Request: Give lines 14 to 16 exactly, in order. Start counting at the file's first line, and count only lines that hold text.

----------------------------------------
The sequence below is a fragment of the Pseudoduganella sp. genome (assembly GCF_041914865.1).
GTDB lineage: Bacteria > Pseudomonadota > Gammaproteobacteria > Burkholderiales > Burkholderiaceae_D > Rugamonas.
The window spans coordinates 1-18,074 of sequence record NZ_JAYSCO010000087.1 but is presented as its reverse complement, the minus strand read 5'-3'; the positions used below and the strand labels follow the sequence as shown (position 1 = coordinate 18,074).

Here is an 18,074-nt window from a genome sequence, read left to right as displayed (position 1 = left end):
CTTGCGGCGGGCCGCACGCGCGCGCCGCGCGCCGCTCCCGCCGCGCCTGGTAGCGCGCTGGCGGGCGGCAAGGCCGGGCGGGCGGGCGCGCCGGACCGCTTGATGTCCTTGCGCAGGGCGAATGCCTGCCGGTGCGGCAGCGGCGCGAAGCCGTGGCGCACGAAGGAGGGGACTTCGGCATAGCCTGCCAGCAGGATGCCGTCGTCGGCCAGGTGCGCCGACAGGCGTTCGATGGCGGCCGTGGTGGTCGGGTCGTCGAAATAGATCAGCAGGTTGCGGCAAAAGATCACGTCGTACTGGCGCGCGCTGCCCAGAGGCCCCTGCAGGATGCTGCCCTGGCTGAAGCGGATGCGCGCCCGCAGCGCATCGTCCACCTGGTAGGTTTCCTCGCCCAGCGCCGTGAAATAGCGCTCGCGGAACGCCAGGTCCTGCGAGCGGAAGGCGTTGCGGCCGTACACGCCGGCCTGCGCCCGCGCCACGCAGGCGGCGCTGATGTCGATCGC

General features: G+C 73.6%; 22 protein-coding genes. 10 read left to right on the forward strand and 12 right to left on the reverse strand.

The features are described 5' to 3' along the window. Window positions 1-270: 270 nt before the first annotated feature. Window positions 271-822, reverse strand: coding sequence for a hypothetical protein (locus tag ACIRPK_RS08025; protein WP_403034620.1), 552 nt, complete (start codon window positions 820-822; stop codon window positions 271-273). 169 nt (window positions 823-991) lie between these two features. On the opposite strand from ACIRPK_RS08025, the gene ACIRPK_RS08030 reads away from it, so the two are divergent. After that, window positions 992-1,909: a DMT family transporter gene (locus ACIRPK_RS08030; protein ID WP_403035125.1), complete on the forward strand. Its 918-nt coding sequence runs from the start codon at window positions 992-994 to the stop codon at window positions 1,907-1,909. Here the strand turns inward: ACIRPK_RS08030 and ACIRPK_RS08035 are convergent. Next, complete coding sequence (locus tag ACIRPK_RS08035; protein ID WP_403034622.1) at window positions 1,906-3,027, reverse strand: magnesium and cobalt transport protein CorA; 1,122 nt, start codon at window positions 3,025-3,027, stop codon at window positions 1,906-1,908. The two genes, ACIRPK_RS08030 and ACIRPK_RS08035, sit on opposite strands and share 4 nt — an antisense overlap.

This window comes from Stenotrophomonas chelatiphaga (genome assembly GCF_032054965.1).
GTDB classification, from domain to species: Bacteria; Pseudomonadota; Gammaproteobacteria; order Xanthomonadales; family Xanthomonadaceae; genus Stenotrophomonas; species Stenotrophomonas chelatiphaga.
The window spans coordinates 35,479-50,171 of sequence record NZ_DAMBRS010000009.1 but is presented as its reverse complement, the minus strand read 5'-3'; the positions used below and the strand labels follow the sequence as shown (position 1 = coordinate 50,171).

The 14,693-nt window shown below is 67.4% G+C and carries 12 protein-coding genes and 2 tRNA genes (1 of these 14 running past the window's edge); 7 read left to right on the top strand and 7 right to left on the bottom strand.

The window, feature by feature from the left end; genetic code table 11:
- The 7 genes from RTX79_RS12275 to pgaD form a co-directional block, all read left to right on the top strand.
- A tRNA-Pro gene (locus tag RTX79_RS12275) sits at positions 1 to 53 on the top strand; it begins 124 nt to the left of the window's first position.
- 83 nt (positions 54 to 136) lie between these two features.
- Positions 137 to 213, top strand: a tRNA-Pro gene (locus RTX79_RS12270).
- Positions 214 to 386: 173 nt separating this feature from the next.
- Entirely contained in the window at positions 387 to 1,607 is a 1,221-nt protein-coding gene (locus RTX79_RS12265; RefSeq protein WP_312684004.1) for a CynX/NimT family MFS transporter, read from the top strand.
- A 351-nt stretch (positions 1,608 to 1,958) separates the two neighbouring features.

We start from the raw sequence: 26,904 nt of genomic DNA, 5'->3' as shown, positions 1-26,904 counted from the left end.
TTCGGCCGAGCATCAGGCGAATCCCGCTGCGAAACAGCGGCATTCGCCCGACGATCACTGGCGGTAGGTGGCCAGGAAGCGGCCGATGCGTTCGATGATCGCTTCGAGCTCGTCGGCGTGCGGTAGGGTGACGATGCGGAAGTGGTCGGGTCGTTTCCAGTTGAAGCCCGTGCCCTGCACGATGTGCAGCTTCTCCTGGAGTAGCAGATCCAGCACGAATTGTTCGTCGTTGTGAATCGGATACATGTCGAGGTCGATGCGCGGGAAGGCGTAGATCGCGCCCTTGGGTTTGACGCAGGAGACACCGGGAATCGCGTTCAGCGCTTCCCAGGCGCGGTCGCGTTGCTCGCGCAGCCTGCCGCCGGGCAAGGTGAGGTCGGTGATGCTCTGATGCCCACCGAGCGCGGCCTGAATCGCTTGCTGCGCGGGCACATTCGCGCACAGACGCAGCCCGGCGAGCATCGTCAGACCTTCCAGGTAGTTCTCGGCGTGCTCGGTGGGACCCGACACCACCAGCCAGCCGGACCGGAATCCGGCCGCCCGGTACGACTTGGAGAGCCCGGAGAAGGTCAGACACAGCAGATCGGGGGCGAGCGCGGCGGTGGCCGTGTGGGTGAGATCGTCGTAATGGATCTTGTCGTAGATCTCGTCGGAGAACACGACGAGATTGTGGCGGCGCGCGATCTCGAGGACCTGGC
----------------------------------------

- A tRNA-Pro gene (locus tag RTX79_RS12275) sits at positions 1 to 53 on the top strand; it begins 124 nt to the left of the window's first position.
- 83 nt (positions 54 to 136) lie between these two features.
- Positions 137 to 213, top strand: a tRNA-Pro gene (locus RTX79_RS12270).